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For several years, it has been apparent that design studios and
corporate departments have been looking for a new kind of designer,
one that has traditional skills and yet a much broader perspective
on problem solving. Because one of AIGA's central responsibilities
is to keep abreast of developments in the industry, we recognized
that we needed to better understand the emerging role of designers
and to enter into a deeper discussion with educators and design
leaders on how to prepare designers for future changes.
Since 2006, AIGA and Adobe
have teamed up to try to define this future. Through interviews,
focus groups, workshops and surveys that were conducted with some
of the profession's best thinkers-educators, observers of the field
and AIGA members-we have attempted to characterize future
designers. The initial phase of the research involved translating
the expectations of participants into the essential competencies that will be needed, in various combinations, by
This research was undertaken so that both AIGA and Adobe could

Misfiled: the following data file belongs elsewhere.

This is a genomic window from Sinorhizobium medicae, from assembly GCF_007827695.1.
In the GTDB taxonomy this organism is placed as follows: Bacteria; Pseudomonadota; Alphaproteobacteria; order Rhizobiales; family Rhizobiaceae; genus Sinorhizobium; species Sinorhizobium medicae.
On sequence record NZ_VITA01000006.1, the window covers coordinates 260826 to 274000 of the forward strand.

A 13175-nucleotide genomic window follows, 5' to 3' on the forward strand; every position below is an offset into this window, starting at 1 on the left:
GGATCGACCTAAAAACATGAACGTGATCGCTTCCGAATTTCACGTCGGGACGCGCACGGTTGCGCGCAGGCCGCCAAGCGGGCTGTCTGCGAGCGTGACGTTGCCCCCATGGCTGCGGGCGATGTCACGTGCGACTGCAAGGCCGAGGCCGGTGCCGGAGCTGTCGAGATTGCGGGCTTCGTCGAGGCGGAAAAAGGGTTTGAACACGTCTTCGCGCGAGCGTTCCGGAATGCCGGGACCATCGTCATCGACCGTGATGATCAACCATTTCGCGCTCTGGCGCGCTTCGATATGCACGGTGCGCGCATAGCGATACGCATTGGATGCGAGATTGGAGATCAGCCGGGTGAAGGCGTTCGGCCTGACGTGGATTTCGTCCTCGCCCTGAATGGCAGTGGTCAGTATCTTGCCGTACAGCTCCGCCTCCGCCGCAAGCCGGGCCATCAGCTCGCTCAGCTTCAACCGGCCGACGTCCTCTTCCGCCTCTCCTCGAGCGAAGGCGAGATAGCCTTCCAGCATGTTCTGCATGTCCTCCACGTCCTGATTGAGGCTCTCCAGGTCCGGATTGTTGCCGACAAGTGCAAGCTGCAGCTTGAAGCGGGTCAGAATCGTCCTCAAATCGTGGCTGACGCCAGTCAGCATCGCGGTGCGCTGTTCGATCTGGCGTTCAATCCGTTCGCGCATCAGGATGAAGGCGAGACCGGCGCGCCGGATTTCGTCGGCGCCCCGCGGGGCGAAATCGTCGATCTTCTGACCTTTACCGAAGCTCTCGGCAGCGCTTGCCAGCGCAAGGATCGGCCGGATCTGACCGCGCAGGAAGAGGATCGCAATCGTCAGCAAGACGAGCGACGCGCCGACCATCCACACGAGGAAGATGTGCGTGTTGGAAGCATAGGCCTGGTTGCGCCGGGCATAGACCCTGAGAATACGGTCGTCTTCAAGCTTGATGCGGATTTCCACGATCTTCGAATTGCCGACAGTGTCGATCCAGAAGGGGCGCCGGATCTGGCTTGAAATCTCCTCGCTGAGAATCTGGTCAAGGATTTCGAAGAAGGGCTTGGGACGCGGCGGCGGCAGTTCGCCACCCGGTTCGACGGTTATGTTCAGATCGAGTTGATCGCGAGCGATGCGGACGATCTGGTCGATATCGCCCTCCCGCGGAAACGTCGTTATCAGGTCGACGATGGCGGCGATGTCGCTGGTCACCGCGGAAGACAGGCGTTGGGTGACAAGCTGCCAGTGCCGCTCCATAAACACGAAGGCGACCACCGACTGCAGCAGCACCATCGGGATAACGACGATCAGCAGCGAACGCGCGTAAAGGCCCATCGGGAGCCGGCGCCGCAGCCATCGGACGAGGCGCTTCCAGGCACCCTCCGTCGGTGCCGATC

help prepare designers for the skills and roles that will be
expected of them. The findings should provoke
responses from both the academic community, in developing
curricula, and studios and design departments, which will need to
develop teams that demonstrate these attributes.
The findings are not conclusive, for each designer will have her
own sense as to what will be needed in the future, given the nature
of her work and assignments. Yet these findings begin to shape the
direction for design, based on the input of experts and 2,500 AIGA
members. We believe it accurately reflects the challenges being
posed to designers within the current and evolving design
AIGA will work with Adobe, educators and professionals to
develop tools, techniques, course work and best practices to meet
these trends and
challenges, as well as to develop the critical competencies.
Section: Tools and Resources -
To aid in defining the Designer of 2015 project, recognized and
diverse leaders in the design community were brought together to
serve as an advisory board, called the Visionary Design Council (VDC).
Benjamin Dauer is a senior product designer at National Public Radio in
Washington, D.C. and was recently the lead product designer at
Berlin, Germany. AIGA Baltimore took a field trip to interview
Benjamin about designing in-house for NPR.
Section: Tools and Resources -
data visualization, experience design, in-house design, INitiative
Culture is everything people in a design business do that supports the process of making work happen. Culture can create joy for designers, while improvements in process can facilitate profit.
Section: Tools and Resources
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